brackets

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Related to punctuation: Punctuation marks

brackets

in orthodontics, metal devices bonded onto teeth for attachment of elastic bands to reposition teeth.

Patient discussion about brackets

Q. I am bit worried that she should not fall within the brackets of ADHD? My only sweet daughter is hyperactive with an extremely high activity level. She is 2 ½ years old. I think she is showing the signs of ADHD but is too early to conclude for her age. Most 2-3 year old kids tend to be hyperactive. I am bit worried that she should not fall within the brackets of ADHD?

A. Hello! Diagnosis of ADHD is complex at this age, and it is extremely difficult to identify even with all the tools available. And smart kids are often the hardest to deal with. Just make a casual visit to your physician to clear your doubt.

More discussions about brackets
References in periodicals archive ?
The results are discussed in three parts, focusing on grammatical, orthographical and punctuation errors respectively.
But to celebrate correctly, participants should brush up on their punctuation principles.
Achievement of a high score is highest in grammar, punctuation and spelling at 23% and lowest in mathematics at 17%.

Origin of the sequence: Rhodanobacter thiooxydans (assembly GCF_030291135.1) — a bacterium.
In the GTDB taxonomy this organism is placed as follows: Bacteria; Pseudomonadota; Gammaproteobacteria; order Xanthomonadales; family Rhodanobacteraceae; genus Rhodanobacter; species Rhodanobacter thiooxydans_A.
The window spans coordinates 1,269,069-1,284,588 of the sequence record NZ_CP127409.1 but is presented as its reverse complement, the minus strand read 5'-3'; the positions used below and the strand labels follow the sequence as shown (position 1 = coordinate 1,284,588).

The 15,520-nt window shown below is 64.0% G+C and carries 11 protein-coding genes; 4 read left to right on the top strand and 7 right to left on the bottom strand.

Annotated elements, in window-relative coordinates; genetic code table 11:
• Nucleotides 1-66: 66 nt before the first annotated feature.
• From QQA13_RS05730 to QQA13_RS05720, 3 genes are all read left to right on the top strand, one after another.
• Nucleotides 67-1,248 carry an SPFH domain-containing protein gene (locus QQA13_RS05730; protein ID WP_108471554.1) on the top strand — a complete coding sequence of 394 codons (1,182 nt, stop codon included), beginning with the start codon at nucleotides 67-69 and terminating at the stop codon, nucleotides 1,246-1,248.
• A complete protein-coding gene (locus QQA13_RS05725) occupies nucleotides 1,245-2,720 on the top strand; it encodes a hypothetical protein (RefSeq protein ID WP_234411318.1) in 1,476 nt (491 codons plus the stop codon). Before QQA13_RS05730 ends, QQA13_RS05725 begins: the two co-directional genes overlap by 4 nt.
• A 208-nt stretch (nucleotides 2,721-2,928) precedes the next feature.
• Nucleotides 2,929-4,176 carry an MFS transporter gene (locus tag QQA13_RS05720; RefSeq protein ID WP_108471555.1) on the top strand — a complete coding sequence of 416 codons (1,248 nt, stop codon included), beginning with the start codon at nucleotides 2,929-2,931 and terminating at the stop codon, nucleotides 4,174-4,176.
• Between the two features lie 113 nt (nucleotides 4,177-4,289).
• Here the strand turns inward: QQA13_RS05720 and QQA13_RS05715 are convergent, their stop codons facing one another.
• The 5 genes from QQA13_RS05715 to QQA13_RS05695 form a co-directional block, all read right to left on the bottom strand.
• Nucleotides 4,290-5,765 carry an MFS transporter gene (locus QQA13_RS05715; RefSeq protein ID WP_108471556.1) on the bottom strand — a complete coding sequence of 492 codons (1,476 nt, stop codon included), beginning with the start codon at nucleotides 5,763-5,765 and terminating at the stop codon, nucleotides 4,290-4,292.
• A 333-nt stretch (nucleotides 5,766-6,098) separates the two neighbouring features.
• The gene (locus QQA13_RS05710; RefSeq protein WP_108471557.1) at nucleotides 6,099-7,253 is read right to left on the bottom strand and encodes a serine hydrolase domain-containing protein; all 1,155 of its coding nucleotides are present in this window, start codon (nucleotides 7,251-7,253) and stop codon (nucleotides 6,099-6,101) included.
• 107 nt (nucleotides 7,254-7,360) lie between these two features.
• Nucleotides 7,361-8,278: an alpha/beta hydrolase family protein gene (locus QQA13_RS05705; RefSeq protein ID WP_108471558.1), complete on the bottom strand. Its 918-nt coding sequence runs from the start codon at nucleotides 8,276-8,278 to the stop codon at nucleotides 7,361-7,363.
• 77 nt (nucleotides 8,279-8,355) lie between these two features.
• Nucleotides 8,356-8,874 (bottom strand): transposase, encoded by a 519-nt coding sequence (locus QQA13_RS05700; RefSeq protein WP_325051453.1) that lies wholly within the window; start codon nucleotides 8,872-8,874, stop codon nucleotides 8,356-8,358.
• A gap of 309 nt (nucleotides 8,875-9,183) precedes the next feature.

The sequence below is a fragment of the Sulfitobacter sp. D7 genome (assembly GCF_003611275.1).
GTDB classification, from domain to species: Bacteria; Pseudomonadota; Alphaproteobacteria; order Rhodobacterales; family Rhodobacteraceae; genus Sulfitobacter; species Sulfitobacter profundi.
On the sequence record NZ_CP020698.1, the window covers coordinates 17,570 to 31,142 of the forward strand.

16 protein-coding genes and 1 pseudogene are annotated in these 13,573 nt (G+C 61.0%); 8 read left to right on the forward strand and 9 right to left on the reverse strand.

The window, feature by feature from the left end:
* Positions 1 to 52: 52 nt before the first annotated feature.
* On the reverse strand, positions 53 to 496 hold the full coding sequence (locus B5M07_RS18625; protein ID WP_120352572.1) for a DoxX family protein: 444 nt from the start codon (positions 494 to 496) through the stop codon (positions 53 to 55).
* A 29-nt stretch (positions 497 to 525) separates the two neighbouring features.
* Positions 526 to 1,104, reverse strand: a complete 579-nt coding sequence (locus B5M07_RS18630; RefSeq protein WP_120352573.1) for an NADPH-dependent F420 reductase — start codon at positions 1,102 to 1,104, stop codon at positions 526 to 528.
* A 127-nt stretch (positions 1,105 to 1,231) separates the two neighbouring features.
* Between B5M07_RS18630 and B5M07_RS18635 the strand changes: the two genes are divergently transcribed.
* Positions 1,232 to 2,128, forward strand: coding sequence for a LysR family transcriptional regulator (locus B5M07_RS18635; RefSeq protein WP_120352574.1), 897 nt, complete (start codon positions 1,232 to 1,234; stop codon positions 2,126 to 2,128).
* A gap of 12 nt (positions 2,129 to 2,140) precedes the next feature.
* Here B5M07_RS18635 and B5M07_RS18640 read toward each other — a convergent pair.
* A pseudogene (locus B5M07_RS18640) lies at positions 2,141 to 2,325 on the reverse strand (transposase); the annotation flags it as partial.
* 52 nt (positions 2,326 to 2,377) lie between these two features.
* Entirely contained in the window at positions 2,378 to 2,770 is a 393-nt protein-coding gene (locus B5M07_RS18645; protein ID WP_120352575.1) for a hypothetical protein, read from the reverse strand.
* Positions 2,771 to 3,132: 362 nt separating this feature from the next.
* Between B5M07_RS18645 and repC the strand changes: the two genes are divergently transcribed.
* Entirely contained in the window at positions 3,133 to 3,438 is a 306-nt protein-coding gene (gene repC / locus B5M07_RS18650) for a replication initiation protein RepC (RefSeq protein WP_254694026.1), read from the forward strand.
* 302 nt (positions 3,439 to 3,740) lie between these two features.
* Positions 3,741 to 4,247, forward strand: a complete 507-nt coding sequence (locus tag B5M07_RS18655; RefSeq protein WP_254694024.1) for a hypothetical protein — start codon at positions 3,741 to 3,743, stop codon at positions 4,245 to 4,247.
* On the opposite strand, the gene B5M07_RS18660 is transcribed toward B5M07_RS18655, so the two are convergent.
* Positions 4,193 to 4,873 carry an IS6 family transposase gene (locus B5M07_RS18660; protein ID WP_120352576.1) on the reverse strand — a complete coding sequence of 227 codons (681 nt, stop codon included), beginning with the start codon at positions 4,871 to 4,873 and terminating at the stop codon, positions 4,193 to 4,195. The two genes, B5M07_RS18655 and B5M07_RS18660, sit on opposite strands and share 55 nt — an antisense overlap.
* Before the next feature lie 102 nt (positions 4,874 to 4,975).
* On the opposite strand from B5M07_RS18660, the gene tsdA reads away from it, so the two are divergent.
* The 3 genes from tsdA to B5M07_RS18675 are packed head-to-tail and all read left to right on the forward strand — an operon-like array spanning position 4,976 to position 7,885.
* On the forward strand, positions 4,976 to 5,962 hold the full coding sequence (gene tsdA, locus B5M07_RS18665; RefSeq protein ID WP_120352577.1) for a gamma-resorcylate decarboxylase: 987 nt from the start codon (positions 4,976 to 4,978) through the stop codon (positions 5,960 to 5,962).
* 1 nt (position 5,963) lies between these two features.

So get ready to remember where the dash -- and his other friends -- are needed with some music, dance routines, video assistance and a little bit of interaction with the punctuation marks themselves.
When Toner moves from surveying the history of punctuation to interpreting its meaning within specific works or genres, though, she sometimes finds herself dealing with thornier evidence.
The 58-year-old had been due to interview grammar expert Caroline Taggart in a segment on the misuse of punctuation marks.
But he then also did a bit of funky analysis to show how different authors not only have different relationships with words, but used punctuation differently too.
Scholars examining the relationship between punctuation and emoticons inferred the possible 'punctuating' function of emoticons primarily from their position (Provine et al.
Professor David Crystal, author of The Story of English in 100 Words and The Singular History of English Spelling, a distinguished linguist and scholar awarded the Order of the British Empire for services to the English language, sets out in Making a Point to trace the development of English punctuation from its beginnings to the present, from Anglo-Saxon manuscripts with no word spacings and minimal punctuation to Gertrude Stein (and again, minimal punctuation).
A follow-up study went on to prove that exclamation points, by comparison, are perceived as a more sincere form of punctuation.
Smileys and emoticons are largely synonymous and describe online punctuation that consists of standard keyboard characters.
Whether it elucidates syntax or whether it modulates rhetorical emphasis, punctuation has an inherently temporal character, with different marks inviting readers to pause for greater or lesser durations.